I’d give you everything I’ve got for a little peace of mind

A small sampling of all the things I've tried, over the years, to help me sleep.
A small sampling of all the things I’ve tried, over the years, to help me sleep.

“You know I can’t sleep, I can’t stop my brain
You know it’s three weeks, I’m going insane
You know I’d give you everything I’ve got
For a little peace of mind”

From The Beatles, “I’m So Tired.” The songwriting credit says Lennon/McCartney, but you know it was mostly John. John was a man who knew a little something about insomnia. Though his was probably due to heroin withdrawals.

My insomnia, on the other hand, is due to ordinary, average anxiety. About stupid stuff. Stupid stuff that’s normally two inches tall but sprouts to giant size when I’m horizontal and the clock is ticking. Ridiculous, mundane stuff that, when I’m rested, doesn’t even faze me. Like: Did I give the dogs their flea stuff? Are there wet clothes in the washing machine? Is Bini’s soccer uniform still in the hamper? Did we pay the credit card bill? Have we checked the credit card bill for credit card fraud? Why can’t I sleep? What if Bini wakes up with a nightmare? What am I going to do with two kids that can’t sleep? Should we adopt another kid?

To people with real health concerns, like migraines or Chron’s Disease or a herniated disc, insomnia must sound like a ridiculous problem. “Can’t sleep, you say? Well, I can’t walk upright without searing pain.” The answer to my problem is simple: Calm down.

I’ve tried everything, so don’t EVEN suggest a warm bath. I see your warm bath, and I raise you warm milk with vanilla, melatonin, valerian root, chamomile tea, Cortisol Manager, Ambien, Lunesta, Deep Sleep, Super Slumber Helper, Alteril — even edible pot. That was a bad idea. What do you get when you combine an anxious person with a drug that can make you paranoid? A very late, terrifying night.

So now, I’m on Lorazepam, which is a benzodiazepine for anxiety, and Seroquel, which is an antipsychotic. Yes. I’m taking a drug (albeit a tiny dose) that is given to people with schizophrenia.  Desperate times.

My insomnia comes and goes. It first started when I had a horrible job that I hated, about a dozen years ago. I wound up in Urgent Care at UCSF after a three-day no-sleep bender. The on-call doctor was very kind. I told her that I’d tried melatonin, I’d tried Tylenol PM. “That’s for amateurs,” she replied, and wrote me a prescription for Ambien.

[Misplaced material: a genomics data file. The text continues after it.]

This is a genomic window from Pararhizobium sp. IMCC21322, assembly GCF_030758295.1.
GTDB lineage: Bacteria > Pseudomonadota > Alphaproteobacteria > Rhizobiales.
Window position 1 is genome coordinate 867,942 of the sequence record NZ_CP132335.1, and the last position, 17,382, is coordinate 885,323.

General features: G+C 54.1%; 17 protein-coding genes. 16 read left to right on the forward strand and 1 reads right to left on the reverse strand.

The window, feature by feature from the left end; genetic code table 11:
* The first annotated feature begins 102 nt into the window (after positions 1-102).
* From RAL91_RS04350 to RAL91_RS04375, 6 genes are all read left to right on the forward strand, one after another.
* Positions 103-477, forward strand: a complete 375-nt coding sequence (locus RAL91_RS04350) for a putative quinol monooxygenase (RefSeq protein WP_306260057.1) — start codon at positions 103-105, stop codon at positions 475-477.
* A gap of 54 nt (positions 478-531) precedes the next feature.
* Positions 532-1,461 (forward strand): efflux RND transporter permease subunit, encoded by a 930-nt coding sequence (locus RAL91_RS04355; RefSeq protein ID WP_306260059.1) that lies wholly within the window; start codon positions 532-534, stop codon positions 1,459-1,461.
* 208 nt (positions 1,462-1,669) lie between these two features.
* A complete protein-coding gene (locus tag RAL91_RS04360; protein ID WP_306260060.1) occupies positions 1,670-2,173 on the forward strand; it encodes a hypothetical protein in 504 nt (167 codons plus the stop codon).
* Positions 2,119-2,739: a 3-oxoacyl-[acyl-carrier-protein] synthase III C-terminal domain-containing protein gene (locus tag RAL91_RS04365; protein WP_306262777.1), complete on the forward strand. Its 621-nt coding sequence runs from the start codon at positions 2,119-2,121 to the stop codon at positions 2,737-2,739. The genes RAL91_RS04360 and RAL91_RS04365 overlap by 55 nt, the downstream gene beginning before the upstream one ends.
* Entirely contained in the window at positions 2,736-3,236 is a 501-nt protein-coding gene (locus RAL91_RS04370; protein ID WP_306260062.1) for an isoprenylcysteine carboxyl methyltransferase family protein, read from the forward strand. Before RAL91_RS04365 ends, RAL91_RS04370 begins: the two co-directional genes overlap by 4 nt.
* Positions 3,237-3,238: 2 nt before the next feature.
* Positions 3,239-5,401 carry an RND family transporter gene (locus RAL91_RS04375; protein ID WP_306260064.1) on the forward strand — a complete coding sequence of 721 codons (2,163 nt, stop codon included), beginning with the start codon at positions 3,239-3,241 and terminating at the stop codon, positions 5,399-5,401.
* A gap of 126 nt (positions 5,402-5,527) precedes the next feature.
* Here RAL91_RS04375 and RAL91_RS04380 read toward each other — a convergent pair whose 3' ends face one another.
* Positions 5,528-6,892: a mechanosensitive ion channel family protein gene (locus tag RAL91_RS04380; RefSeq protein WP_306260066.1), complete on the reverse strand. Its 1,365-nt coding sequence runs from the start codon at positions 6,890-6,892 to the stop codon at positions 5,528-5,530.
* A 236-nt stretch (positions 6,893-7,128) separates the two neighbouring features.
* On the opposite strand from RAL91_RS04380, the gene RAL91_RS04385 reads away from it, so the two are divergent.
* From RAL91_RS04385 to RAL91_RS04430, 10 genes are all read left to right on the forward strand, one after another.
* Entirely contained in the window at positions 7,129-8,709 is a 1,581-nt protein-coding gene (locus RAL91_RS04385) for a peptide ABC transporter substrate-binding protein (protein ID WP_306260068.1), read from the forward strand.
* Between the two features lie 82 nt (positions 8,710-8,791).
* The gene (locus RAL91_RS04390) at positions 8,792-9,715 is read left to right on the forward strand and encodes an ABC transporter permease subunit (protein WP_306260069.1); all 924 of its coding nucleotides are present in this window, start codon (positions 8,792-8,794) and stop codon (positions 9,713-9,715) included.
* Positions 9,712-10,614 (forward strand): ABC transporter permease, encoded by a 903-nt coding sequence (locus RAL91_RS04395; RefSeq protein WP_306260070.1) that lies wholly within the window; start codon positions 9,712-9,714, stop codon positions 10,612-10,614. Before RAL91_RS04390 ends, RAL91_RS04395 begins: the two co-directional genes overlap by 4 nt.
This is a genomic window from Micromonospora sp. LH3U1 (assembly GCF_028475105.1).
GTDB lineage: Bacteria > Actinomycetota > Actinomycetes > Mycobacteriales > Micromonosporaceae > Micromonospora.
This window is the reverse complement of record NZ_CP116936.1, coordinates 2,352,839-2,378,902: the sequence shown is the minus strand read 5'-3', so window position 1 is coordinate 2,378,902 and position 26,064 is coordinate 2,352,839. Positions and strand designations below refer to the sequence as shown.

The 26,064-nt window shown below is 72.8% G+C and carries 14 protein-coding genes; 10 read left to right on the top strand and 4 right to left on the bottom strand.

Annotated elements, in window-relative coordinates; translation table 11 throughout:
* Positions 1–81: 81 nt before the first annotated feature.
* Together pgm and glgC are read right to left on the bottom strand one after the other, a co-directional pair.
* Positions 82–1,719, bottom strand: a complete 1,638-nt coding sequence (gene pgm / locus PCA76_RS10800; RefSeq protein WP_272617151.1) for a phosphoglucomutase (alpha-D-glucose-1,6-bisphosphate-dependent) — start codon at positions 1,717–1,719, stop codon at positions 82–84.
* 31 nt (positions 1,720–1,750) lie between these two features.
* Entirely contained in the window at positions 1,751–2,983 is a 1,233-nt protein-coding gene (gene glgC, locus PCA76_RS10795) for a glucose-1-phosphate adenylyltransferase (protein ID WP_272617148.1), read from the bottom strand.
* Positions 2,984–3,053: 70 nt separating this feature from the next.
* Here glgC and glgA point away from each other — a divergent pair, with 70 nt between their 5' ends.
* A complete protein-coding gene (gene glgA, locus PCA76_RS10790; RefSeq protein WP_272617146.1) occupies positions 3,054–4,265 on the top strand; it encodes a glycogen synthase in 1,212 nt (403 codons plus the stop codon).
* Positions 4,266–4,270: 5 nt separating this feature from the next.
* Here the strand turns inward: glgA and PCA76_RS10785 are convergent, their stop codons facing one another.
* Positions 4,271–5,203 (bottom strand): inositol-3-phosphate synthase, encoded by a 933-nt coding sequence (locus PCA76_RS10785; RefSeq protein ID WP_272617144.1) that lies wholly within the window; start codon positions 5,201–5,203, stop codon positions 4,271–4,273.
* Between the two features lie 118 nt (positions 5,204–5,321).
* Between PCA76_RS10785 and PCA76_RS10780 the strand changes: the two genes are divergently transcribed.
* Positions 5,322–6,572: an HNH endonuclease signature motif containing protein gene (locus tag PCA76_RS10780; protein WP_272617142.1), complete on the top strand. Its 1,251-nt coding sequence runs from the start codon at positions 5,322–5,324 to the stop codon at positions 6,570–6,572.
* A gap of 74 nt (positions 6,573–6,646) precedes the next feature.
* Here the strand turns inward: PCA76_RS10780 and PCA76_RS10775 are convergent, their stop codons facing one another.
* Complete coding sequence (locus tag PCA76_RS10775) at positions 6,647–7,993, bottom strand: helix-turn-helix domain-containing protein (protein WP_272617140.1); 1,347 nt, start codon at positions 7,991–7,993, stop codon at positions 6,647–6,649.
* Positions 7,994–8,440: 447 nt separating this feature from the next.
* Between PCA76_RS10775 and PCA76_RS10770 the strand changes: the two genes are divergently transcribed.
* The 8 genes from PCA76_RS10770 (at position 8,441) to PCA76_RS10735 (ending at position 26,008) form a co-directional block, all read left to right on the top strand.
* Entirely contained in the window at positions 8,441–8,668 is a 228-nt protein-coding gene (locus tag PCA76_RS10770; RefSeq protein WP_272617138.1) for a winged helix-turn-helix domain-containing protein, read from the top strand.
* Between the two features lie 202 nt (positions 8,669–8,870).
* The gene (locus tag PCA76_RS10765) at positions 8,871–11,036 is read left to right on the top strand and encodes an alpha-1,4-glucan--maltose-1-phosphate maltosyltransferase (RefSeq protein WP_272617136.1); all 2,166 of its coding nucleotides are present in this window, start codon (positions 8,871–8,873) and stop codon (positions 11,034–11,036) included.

I was so relieved to be able to sleep again that I took it, off and on, for years. Mostly off. But then, about a year ago, Ambien started to make me itch uncontrollably. I didn’t have any of the high-profile side-effects of Ambien, like sleep-driving or sleep-murder. No, my side effect was that the day after taking it, I’d want to claw my face off. Sort of like a meth addict.

Sleep study
This is me, all probed-up and ready to be studied.

I went to have a sleep study. That’s when you sleep overnight in an office building with probes all over your body and a sleep attendant watches you. All night long. Yeah, no pressure there. Of course, I had to take an Ambien — two actually — because it was difficult to sleep with probes all over my body, a CPAP in my mouth, and a sleep attendant asking me if I was OK every 20 minutes.

The sleep study showed, said the doctor who met with me, that I had restless leg syndrome. “That must not be a surprise to you,” he said. “You must have an uncontrollable urge to move your legs.”

“I think I would know if I had an uncontrollable urge to move my legs,” I said, and made an appointment somewhere else.

My new sleep doctor, Dr. William DePaso, did not think that I had restless legs. He thought that I was going to sleep before I was sleepy. And because of that, I was lying awake and working myself into a lather, which is not an ideal state for rest.

Dr. DePaso also told me that I needed to get up at the same time. Every day. Even on weekends.  And to vary my bedtime depending on how sleepy I was on a given night.